Dental Tips Blog


Full Mouth Reconstruction for Health and Beauty

Being unhappy with the way your smile looks isn’t always an aesthetic concern – it may be due to the health and integrity of your teeth. When teeth become worn, decayed, or damaged in some way, the condition usually tends to progress in a way that compromises the tooth as well as its appearance. When you don’t know where to start, full mouth reconstruction is your dentists’ game plan to restoring the function to your smile (while also making it look great.)

So what is full mouth reconstruction? To begin, it’s a complete care plan that assesses concerns like:

  • Existing disease conditions
  • The health of existing restorations
  • The patient’s aesthetic concerns
  • Missing teeth and wear patterns

Your dentist will look at your entire mouth as a whole; yet formulate a tooth-by-tooth care plan that addresses the function of your mouth. For instance, if there are several cavities then there will be restorations planned. These restorations will then be designed to reflect an aesthetic treatment that functions for the long-term while also improving the overall appearance of the smile. It is important that each restoration such as crowns, bridges, or fillings is matched and designed to benefit the patient’s appearance. As treatment is completed in stages, there is a plan in place that will work toward achieving a final result.

If you’re missing teeth or have gone years without dental care, then it’s time to ask your dentist about full mouth reconstruction. If there’s one important think for you to keep in mind about full mouth reconstruction, it’s that there are typically 2 or 3 different options available for you to choose from. Schedule your exam today to find out which treatments are appropriate for your needs.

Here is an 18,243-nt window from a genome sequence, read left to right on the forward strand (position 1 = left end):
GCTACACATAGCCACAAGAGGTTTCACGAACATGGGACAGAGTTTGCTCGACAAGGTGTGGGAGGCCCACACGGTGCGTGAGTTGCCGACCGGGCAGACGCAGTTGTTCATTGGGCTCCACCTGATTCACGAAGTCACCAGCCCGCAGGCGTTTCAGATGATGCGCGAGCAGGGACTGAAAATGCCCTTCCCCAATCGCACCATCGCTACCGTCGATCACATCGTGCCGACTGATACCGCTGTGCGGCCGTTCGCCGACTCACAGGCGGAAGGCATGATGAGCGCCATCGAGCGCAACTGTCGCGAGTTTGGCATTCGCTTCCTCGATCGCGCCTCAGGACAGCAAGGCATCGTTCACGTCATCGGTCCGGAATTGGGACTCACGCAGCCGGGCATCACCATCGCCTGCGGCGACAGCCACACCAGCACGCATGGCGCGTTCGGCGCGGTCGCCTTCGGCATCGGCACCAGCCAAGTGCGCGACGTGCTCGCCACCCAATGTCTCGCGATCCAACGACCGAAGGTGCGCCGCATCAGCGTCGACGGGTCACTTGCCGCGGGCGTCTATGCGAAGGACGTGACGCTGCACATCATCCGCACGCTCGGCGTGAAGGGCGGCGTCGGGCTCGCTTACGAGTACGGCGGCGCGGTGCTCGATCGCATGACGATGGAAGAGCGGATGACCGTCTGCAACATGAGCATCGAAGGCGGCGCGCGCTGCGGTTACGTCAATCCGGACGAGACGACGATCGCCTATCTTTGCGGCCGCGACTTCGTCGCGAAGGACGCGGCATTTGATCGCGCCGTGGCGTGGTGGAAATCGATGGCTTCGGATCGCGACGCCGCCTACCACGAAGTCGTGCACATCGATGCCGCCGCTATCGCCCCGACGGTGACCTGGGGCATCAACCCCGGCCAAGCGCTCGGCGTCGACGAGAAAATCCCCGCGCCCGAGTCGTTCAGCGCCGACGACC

Posted on behalf of Dr. Byron Scott, Springhill Dental Health Center


Most Popular

Tori, Exostosis, and Extra Bone Formation in the Mouth

A fairly common occurrence in the mouth is the existence of extra bone development along the outside or inside of the jawline near the teeth, or in the roof of…

Lingual Frenectomy versus Lingual Frenuloplasty

Lingual frenectomy and lingual frenuloplasty are both dental procedures used to correct a condition called ankyloglossia. Ankylogloassia, more commonly known as ‘tied tongue’, is an abnormality of the lingual frenulum….

Difference Between Conscious and Unconscious Sedation

Sedation dentistry is a wonderful option for many people who would not or cannot tolerate dentistry in a traditional dental setting.   Many people have a fear of visiting the dentist,…